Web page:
My “Body” of Work: Part 1

by Phil Ross on December 2, 2016

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Phil Ross One Arm Handstand

Having recently hit my 54th birthday, I can’t help but reflect on what I’ve put my body through and how lucky I was to find the RKC‘s incredible strength and mobility training. The system is truly remarkable. This is a long post, but I strongly feel that many people will benefit from this information. I also want to give hope and inspiration to those who are in pain, struggle with immobility and injuries from their “sins of the past”. More importantly, I want to help instructors, trainers, and their students (or clients) avoid injuries and set-backs. Enjoy!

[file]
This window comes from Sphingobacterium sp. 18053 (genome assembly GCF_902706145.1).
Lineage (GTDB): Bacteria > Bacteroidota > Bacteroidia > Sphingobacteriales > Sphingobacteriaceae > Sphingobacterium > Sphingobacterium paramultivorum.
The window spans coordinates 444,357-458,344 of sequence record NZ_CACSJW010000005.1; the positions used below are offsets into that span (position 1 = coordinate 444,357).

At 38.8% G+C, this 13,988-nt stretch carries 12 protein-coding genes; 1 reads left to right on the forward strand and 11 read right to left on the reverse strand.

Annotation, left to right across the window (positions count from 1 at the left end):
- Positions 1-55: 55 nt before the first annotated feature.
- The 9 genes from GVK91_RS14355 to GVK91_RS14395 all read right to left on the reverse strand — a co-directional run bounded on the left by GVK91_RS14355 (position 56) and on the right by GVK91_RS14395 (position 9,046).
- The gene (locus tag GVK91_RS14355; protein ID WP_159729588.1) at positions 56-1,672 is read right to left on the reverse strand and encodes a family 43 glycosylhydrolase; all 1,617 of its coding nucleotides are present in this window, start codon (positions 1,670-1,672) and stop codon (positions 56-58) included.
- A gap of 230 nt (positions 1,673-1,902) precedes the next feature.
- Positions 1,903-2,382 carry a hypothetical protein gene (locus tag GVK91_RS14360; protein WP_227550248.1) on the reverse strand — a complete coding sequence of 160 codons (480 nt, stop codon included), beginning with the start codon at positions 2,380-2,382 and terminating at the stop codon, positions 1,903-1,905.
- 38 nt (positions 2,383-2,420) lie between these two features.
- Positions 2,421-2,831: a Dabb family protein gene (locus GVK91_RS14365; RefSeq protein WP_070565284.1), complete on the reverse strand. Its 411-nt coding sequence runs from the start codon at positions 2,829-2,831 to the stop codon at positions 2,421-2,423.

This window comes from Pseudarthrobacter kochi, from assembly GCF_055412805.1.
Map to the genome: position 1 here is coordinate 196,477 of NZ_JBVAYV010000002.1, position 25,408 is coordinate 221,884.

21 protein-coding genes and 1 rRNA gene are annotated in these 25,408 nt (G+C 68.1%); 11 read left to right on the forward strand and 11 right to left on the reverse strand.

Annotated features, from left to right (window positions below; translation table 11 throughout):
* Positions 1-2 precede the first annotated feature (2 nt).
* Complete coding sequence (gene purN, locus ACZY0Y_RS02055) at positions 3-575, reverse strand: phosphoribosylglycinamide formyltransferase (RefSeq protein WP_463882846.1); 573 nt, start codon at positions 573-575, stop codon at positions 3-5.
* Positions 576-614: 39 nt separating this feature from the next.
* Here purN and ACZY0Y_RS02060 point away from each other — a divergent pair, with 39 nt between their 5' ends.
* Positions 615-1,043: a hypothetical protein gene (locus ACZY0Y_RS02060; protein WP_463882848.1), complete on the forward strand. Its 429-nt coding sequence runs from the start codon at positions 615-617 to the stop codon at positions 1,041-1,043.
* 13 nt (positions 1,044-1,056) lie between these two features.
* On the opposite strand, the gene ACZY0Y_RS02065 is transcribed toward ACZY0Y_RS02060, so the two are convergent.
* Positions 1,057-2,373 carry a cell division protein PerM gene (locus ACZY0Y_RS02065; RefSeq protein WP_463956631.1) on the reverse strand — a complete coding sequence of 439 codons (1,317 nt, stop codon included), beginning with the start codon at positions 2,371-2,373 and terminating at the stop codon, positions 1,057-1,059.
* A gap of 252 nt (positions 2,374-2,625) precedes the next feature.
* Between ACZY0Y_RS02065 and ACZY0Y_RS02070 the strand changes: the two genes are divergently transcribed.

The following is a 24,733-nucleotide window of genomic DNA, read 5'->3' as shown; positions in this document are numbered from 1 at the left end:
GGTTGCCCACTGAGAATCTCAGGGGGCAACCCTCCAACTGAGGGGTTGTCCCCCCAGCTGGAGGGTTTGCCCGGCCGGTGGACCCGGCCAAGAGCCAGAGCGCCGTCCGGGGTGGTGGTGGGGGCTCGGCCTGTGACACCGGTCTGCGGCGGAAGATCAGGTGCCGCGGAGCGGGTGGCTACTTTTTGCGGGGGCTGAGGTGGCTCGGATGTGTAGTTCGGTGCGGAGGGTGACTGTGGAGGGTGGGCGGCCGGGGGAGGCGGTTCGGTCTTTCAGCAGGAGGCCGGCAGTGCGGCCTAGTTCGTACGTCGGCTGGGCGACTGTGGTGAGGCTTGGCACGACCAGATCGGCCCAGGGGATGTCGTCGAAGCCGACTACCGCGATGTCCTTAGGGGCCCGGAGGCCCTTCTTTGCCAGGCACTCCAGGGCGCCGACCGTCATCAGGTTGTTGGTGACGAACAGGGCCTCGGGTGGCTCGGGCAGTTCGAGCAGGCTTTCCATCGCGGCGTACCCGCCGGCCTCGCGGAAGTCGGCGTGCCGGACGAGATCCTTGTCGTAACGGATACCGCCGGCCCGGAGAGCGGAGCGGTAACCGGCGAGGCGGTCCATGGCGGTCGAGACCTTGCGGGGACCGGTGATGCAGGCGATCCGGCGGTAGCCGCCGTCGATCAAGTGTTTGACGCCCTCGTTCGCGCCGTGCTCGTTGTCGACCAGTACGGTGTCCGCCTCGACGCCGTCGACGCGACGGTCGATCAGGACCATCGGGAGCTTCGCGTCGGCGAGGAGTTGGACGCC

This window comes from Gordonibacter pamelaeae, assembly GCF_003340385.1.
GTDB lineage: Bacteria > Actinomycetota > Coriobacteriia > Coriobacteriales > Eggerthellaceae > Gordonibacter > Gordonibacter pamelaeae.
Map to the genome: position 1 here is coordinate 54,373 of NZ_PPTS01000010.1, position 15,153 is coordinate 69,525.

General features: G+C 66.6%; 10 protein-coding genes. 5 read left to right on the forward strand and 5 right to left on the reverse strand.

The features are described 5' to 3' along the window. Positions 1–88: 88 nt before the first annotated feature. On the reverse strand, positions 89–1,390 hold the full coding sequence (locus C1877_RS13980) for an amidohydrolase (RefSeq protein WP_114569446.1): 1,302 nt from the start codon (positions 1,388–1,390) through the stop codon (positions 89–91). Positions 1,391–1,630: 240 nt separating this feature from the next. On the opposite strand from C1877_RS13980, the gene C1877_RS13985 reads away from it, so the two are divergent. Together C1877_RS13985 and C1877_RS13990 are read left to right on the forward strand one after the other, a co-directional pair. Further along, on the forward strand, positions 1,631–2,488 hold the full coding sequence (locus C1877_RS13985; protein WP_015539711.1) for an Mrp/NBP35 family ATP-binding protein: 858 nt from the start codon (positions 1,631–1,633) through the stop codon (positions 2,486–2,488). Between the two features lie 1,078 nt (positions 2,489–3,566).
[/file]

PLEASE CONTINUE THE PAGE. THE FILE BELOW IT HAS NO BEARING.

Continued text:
For most of my life, I was a competitive combat athlete. I played contact football at age 9 and at age 13, had my first combat competition. There weren’t many junior wrestling leagues or martial arts schools around in 1975. I still spar (stand-up kickboxing) and roll (ground fighting in Jiu Jitsu), but not nearly as intensely or as often as I did from 1976 to 2011. However, I keep my skills sharp by doing a great deal of drilling and bag work. Scaling down from that level of training and giving up competition was–and still is–a difficult thing for me. But, my current situation allows me to focus my professional energies on other challenges: developing my students, growing my business, producing videos, writing books and furthering my education. I also get to spend a little more time with my family, coaching my little one and helping my older children reach their goals. This is something I cherish very much.